For our study we have taken soil from WSU Puyallup and 7 other farms (including Growing Washington’s Alm Hill Gardens pictured above) and will run 3 different tests designed to predict nitrogen mineralization for each. We will then use two different approaches to carefully track how much nitrogen is actually released from the soil under field conditions. The first approach involves growing broccoli plants in what is called a “zero nitrogen” plot. Each farm will plant a bed of broccoli without any additional fertilizer. They will periodically send broccoli plants in for tissue analysis so we can track the broccoli’s nitrogen uptake. The second approach is to directly measure mineral nitrogen in soil at 10 different time periods on each farm from March to October.

Through this project we will be able to quantify nitrogen mineralization on the farms. We will see how well the Solvita and other prediction tests hit the mark and we will also see if historical management at the 8 sites had a significant bearing on available nitrogen. It is our hope that farmers can use knowledge of available nitrogen release to adjust their fertilizer applications and maximize productivity while protecting water quality.


3 Responses to “Northwest Soil Science: Nitrogen Mineralization”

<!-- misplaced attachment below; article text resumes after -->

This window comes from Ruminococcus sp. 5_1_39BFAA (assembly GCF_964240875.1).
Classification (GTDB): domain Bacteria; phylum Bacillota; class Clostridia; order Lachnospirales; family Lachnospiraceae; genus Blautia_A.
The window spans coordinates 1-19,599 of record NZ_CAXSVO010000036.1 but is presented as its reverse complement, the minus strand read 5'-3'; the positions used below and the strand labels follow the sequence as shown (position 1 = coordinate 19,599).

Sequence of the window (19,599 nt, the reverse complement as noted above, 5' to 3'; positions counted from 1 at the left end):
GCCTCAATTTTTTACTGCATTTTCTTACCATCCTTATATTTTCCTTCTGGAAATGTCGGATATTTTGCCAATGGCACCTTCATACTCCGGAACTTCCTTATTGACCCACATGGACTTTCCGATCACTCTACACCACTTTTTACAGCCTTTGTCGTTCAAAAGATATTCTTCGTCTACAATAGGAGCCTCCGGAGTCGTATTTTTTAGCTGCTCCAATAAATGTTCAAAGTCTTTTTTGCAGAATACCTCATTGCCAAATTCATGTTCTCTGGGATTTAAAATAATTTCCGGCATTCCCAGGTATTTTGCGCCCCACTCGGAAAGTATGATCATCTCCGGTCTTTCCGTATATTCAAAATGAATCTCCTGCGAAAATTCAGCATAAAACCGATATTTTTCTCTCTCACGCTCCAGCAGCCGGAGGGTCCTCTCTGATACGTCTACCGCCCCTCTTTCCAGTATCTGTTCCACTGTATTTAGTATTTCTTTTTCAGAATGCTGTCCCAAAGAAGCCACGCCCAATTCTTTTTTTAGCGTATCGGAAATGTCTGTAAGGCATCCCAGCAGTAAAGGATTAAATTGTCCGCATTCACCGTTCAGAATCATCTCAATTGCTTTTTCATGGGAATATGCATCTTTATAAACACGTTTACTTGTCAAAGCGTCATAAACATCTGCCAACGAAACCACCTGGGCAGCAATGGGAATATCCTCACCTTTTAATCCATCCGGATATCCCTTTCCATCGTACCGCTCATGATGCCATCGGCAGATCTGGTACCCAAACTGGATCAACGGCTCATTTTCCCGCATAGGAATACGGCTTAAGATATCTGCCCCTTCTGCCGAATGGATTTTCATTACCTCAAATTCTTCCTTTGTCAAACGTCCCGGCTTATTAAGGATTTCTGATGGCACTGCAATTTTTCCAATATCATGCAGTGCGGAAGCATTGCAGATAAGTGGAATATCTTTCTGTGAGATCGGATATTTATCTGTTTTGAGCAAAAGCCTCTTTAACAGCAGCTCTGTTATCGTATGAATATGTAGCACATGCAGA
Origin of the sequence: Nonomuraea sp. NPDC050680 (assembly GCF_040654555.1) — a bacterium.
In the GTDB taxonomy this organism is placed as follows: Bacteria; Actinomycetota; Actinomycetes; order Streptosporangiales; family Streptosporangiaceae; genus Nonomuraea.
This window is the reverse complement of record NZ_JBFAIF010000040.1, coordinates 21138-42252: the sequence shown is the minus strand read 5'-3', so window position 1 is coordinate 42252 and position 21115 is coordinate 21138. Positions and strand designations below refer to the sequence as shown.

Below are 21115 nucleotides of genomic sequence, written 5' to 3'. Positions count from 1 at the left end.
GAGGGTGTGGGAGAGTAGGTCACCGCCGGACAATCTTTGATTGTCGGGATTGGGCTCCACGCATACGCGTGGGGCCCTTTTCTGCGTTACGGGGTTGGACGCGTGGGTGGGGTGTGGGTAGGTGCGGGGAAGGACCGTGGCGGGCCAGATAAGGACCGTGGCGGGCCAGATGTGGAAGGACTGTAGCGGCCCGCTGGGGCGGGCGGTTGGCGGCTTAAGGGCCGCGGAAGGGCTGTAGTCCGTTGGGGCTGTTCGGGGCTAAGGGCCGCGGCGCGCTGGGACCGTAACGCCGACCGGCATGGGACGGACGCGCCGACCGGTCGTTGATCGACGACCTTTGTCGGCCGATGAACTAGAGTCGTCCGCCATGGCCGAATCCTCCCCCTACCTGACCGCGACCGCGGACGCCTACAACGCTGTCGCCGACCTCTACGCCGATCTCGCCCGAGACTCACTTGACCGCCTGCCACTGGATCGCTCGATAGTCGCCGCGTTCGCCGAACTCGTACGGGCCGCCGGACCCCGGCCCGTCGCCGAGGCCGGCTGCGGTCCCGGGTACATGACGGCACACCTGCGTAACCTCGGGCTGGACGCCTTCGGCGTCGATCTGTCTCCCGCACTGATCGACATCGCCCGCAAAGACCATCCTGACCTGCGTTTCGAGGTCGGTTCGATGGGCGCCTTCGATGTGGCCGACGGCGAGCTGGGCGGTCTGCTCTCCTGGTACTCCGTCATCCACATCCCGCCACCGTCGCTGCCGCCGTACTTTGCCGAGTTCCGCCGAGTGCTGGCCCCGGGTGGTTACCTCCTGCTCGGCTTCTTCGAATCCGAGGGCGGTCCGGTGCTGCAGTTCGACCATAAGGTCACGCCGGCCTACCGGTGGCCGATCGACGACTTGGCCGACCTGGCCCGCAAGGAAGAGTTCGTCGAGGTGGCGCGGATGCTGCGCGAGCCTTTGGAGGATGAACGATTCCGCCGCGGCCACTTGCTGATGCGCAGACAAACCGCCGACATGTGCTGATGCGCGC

• Doug: Excellent article. Well written. Thanks for the soils seminar at WSU in Port Townsend on Thursday. I learned quite a bit. Dick Schneider
    by: Dick Schneideron: Saturday 23rd of June 2012
  • Doug: Thank you for this clearly written understanding of Soil. I enjoyed it alot! I have a question about the best way to make this information available to families at an education center. I'd like to put together a 3D representation showing the different layers of soil with an emphasis on organic matter and humus. Any suggestions?
    by: Jon-Erik Jardineon: Wednesday 10th of October 2012
  • Nice post which The largest portion is composed of weathered rocks of varying sizes, known as sand, silt, and clay. Nutrients like nitrogen, phosphorus, potassium, calcium, magnesium, and iron are the building blocks of plants and are taken up by plant roots, generally with soil water. Nutrients that are in the organic matter “bank” are not able to be incorporated by plants.  Thanks a lot for posting.
    by: Hollyon: Sunday 6th of January 2013